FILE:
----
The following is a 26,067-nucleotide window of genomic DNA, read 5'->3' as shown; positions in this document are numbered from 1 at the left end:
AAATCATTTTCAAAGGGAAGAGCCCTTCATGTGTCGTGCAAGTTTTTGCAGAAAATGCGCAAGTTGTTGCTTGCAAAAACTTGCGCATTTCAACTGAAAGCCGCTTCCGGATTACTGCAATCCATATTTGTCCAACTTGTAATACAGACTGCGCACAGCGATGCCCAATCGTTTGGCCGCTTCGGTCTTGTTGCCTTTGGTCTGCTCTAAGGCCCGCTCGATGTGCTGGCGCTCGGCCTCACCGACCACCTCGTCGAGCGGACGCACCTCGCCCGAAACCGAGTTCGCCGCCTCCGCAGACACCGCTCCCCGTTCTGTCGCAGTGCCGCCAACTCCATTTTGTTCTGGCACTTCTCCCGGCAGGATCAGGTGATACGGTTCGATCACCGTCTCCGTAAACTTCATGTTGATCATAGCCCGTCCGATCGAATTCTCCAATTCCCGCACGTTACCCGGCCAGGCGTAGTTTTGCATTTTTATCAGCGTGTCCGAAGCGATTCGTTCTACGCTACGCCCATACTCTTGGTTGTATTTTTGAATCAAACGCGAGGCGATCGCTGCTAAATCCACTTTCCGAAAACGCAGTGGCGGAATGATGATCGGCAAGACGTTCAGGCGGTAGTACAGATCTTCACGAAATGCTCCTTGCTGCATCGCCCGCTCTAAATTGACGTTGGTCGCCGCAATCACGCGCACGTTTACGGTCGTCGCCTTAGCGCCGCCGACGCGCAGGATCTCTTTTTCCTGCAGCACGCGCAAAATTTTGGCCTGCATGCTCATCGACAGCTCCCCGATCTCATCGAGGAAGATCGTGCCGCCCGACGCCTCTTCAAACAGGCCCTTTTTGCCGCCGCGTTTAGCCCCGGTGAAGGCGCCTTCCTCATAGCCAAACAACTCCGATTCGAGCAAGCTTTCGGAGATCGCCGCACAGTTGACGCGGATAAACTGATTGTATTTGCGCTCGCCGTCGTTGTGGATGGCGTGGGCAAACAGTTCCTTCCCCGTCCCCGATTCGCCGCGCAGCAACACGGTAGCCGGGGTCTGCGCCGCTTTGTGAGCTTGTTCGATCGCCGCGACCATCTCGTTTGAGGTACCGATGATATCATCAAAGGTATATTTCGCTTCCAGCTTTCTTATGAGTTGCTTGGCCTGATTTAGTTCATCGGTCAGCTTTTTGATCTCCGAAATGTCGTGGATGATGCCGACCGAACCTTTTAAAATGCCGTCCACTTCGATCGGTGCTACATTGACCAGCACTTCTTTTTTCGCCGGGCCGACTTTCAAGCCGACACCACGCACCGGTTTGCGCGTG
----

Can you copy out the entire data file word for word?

The following is a 26,067-nucleotide window of genomic DNA, read 5'->3' as shown; positions in this document are numbered from 1 at the left end:
AAATCATTTTCAAAGGGAAGAGCCCTTCATGTGTCGTGCAAGTTTTTGCAGAAAATGCGCAAGTTGTTGCTTGCAAAAACTTGCGCATTTCAACTGAAAGCCGCTTCCGGATTACTGCAATCCATATTTGTCCAACTTGTAATACAGACTGCGCACAGCGATGCCCAATCGTTTGGCCGCTTCGGTCTTGTTGCCTTTGGTCTGCTCTAAGGCCCGCTCGATGTGCTGGCGCTCGGCCTCACCGACCACCTCGTCGAGCGGACGCACCTCGCCCGAAACCGAGTTCGCCGCCTCCGCAGACACCGCTCCCCGTTCTGTCGCAGTGCCGCCAACTCCATTTTGTTCTGGCACTTCTCCCGGCAGGATCAGGTGATACGGTTCGATCACCGTCTCCGTAAACTTCATGTTGATCATAGCCCGTCCGATCGAATTCTCCAATTCCCGCACGTTACCCGGCCAGGCGTAGTTTTGCATTTTTATCAGCGTGTCCGAAGCGATTCGTTCTACGCTACGCCCATACTCTTGGTTGTATTTTTGAATCAAACGCGAGGCGATCGCTGCTAAATCCACTTTCCGAAAACGCAGTGGCGGAATGATGATCGGCAAGACGTTCAGGCGGTAGTACAGATCTTCACGAAATGCTCCTTGCTGCATCGCCCGCTCTAAATTGACGTTGGTCGCCGCAATCACGCGCACGTTTACGGTCGTCGCCTTAGCGCCGCCGACGCGCAGGATCTCTTTTTCCTGCAGCACGCGCAAAATTTTGGCCTGCATGCTCATCGACAGCTCCCCGATCTCATCGAGGAAGATCGTGCCGCCCGACGCCTCTTCAAACAGGCCCTTTTTGCCGCCGCGTTTAGCCCCGGTGAAGGCGCCTTCCTCATAGCCAAACAACTCCGATTCGAGCAAGCTTTCGGAGATCGCCGCACAGTTGACGCGGATAAACTGATTGTATTTGCGCTCGCCGTCGTTGTGGATGGCGTGGGCAAACAGTTCCTTCCCCGTCCCCGATTCGCCGCGCAGCAACACGGTAGCCGGGGTCTGCGCCGCTTTGTGAGCTTGTTCGATCGCCGCGACCATCTCGTTTGAGGTACCGATGATATCATCAAAGGTATATTTCGCTTCCAGCTTTCTTATGAGTTGCTTGGCCTGATTTAGTTCATCGGTCAGCTTTTTGATCTCCGAAATGTCGTGGATGATGCCGACCGAACCTTTTAAAATGCCGTCCACTTCGATCGGTGCTACATTGACCAGCACTTCTTTTTTCGCCGGGCCGACTTTCAAGCCGACACCACGCACCGGTTTGCGCGTG